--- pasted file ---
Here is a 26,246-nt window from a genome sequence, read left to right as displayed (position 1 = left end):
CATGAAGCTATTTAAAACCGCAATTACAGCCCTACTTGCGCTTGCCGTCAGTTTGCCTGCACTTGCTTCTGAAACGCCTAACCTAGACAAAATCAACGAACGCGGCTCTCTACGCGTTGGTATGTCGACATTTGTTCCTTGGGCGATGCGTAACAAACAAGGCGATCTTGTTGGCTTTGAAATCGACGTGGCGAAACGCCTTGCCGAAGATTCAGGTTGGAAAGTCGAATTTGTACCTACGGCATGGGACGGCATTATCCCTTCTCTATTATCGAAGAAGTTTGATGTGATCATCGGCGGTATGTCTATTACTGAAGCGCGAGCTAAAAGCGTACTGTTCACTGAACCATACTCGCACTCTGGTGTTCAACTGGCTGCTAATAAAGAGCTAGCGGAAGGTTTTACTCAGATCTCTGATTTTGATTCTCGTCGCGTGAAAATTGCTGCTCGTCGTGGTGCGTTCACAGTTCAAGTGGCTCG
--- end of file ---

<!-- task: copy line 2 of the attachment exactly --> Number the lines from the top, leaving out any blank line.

CATGAAGCTATTTAAAACCGCAATTACAGCCCTACTTGCGCTTGCCGTCAGTTTGCCTGCACTTGCTTCTGAAACGCCTAACCTAGACAAAATCAACGAACGCGGCTCTCTACGCGTTGGTATGTCGACATTTGTTCCTTGGGCGATGCGTAACAAACAAGGCGATCTTGTTGGCTTTGAAATCGACGTGGCGAAACGCCTTGCCGAAGATTCAGGTTGGAAAGTCGAATTTGTACCTACGGCATGGGACGGCATTATCCCTTCTCTATTATCGAAGAAGTTTGATGTGATCATCGGCGGTATGTCTATTACTGAAGCGCGAGCTAAAAGCGTACTGTTCACTGAACCATACTCGCACTCTGGTGTTCAACTGGCTGCTAATAAAGAGCTAGCGGAAGGTTTTACTCAGATCTCTGATTTTGATTCTCGTCGCGTGAAAATTGCTGCTCGTCGTGGTGCGTTCACAGTTCAAGTGGCTCG